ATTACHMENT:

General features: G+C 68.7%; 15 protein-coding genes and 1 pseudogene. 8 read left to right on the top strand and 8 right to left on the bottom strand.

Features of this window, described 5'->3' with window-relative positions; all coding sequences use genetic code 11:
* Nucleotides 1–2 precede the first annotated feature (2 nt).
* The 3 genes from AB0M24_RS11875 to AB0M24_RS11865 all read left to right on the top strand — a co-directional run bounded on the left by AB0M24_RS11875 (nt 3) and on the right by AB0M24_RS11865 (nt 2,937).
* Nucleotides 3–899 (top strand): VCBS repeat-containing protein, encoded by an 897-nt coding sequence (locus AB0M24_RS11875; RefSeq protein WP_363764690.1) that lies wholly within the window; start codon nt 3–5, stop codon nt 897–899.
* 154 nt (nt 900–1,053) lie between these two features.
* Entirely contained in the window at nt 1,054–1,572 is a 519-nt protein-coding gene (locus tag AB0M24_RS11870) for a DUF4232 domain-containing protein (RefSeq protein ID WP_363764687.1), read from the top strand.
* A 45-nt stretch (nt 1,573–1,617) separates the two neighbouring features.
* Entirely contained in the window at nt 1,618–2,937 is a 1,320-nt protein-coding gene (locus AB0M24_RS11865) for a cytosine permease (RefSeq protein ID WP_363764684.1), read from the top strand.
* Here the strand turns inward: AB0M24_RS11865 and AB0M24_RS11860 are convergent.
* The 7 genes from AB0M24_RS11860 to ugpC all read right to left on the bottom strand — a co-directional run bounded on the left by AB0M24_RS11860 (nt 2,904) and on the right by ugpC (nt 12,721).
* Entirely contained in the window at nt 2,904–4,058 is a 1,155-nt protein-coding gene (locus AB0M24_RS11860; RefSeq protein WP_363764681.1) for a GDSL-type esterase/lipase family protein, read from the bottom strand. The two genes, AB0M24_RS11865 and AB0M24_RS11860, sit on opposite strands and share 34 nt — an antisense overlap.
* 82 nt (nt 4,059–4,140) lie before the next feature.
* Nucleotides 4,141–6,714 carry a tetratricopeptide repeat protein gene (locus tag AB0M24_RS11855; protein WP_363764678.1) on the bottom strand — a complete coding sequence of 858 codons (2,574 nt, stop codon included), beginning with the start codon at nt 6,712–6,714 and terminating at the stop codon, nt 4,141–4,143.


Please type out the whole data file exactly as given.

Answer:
General features: G+C 68.7%; 15 protein-coding genes and 1 pseudogene. 8 read left to right on the top strand and 8 right to left on the bottom strand.

Features of this window, described 5'->3' with window-relative positions; all coding sequences use genetic code 11:
* Nucleotides 1–2 precede the first annotated feature (2 nt).
* The 3 genes from AB0M24_RS11875 to AB0M24_RS11865 all read left to right on the top strand — a co-directional run bounded on the left by AB0M24_RS11875 (nt 3) and on the right by AB0M24_RS11865 (nt 2,937).
* Nucleotides 3–899 (top strand): VCBS repeat-containing protein, encoded by an 897-nt coding sequence (locus AB0M24_RS11875; RefSeq protein WP_363764690.1) that lies wholly within the window; start codon nt 3–5, stop codon nt 897–899.
* 154 nt (nt 900–1,053) lie between these two features.
* Entirely contained in the window at nt 1,054–1,572 is a 519-nt protein-coding gene (locus tag AB0M24_RS11870) for a DUF4232 domain-containing protein (RefSeq protein ID WP_363764687.1), read from the top strand.
* A 45-nt stretch (nt 1,573–1,617) separates the two neighbouring features.
* Entirely contained in the window at nt 1,618–2,937 is a 1,320-nt protein-coding gene (locus AB0M24_RS11865) for a cytosine permease (RefSeq protein ID WP_363764684.1), read from the top strand.
* Here the strand turns inward: AB0M24_RS11865 and AB0M24_RS11860 are convergent.
* The 7 genes from AB0M24_RS11860 to ugpC all read right to left on the bottom strand — a co-directional run bounded on the left by AB0M24_RS11860 (nt 2,904) and on the right by ugpC (nt 12,721).
* Entirely contained in the window at nt 2,904–4,058 is a 1,155-nt protein-coding gene (locus AB0M24_RS11860; RefSeq protein WP_363764681.1) for a GDSL-type esterase/lipase family protein, read from the bottom strand. The two genes, AB0M24_RS11865 and AB0M24_RS11860, sit on opposite strands and share 34 nt — an antisense overlap.
* 82 nt (nt 4,059–4,140) lie before the next feature.
* Nucleotides 4,141–6,714 carry a tetratricopeptide repeat protein gene (locus tag AB0M24_RS11855; protein WP_363764678.1) on the bottom strand — a complete coding sequence of 858 codons (2,574 nt, stop codon included), beginning with the start codon at nt 6,712–6,714 and terminating at the stop codon, nt 4,141–4,143.